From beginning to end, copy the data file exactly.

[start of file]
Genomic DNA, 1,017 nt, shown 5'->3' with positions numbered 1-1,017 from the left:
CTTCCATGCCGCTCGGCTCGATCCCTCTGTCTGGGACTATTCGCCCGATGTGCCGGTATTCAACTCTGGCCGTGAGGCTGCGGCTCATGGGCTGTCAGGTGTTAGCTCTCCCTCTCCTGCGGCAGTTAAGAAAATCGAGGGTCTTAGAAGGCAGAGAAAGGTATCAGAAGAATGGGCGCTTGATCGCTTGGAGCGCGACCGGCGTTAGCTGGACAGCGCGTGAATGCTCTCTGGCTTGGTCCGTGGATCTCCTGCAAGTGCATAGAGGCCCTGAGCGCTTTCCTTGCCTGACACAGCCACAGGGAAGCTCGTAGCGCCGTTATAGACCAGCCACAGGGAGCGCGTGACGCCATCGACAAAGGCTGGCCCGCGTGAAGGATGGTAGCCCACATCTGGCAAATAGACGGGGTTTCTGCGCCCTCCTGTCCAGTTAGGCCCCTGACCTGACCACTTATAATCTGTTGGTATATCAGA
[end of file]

Genomic DNA, 1,017 nt, shown 5'->3' with positions numbered 1-1,017 from the left:
CTTCCATGCCGCTCGGCTCGATCCCTCTGTCTGGGACTATTCGCCCGATGTGCCGGTATTCAACTCTGGCCGTGAGGCTGCGGCTCATGGGCTGTCAGGTGTTAGCTCTCCCTCTCCTGCGGCAGTTAAGAAAATCGAGGGTCTTAGAAGGCAGAGAAAGGTATCAGAAGAATGGGCGCTTGATCGCTTGGAGCGCGACCGGCGTTAGCTGGACAGCGCGTGAATGCTCTCTGGCTTGGTCCGTGGATCTCCTGCAAGTGCATAGAGGCCCTGAGCGCTTTCCTTGCCTGACACAGCCACAGGGAAGCTCGTAGCGCCGTTATAGACCAGCCACAGGGAGCGCGTGACGCCATCGACAAAGGCTGGCCCGCGTGAAGGATGGTAGCCCACATCTGGCAAATAGACGGGGTTTCTGCGCCCTCCTGTCCAGTTAGGCCCCTGACCTGACCACTTATAATCTGTTGGTATATCAGA